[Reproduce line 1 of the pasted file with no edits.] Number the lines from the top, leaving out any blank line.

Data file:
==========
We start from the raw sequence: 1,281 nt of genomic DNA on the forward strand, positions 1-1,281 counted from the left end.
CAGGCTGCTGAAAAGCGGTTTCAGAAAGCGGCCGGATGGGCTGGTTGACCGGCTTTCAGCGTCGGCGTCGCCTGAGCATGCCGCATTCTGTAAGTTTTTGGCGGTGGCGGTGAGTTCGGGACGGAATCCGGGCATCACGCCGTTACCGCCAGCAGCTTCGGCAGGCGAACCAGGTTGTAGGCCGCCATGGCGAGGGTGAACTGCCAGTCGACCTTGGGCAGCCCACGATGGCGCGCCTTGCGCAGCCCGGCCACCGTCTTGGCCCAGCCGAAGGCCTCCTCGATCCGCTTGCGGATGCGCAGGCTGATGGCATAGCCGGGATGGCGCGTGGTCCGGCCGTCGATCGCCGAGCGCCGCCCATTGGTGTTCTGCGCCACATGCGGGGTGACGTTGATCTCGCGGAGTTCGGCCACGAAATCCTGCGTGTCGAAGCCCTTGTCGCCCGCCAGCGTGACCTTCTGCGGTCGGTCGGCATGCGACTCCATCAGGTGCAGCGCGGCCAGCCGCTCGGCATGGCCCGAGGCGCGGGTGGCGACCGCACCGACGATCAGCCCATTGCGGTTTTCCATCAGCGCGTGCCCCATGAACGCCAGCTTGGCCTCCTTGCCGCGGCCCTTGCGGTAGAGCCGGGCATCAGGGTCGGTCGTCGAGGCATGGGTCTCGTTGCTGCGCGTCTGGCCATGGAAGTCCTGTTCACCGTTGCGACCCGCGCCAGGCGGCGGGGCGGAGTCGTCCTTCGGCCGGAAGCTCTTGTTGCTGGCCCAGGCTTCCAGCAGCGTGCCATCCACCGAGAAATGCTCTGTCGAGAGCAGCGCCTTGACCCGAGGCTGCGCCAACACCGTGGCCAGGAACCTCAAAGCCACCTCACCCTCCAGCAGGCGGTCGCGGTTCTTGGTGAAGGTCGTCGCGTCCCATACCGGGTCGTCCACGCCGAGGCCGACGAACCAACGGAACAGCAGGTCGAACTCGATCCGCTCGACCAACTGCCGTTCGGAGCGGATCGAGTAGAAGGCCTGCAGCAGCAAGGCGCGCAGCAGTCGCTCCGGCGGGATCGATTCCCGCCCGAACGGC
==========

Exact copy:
We start from the raw sequence: 1,281 nt of genomic DNA on the forward strand, positions 1-1,281 counted from the left end.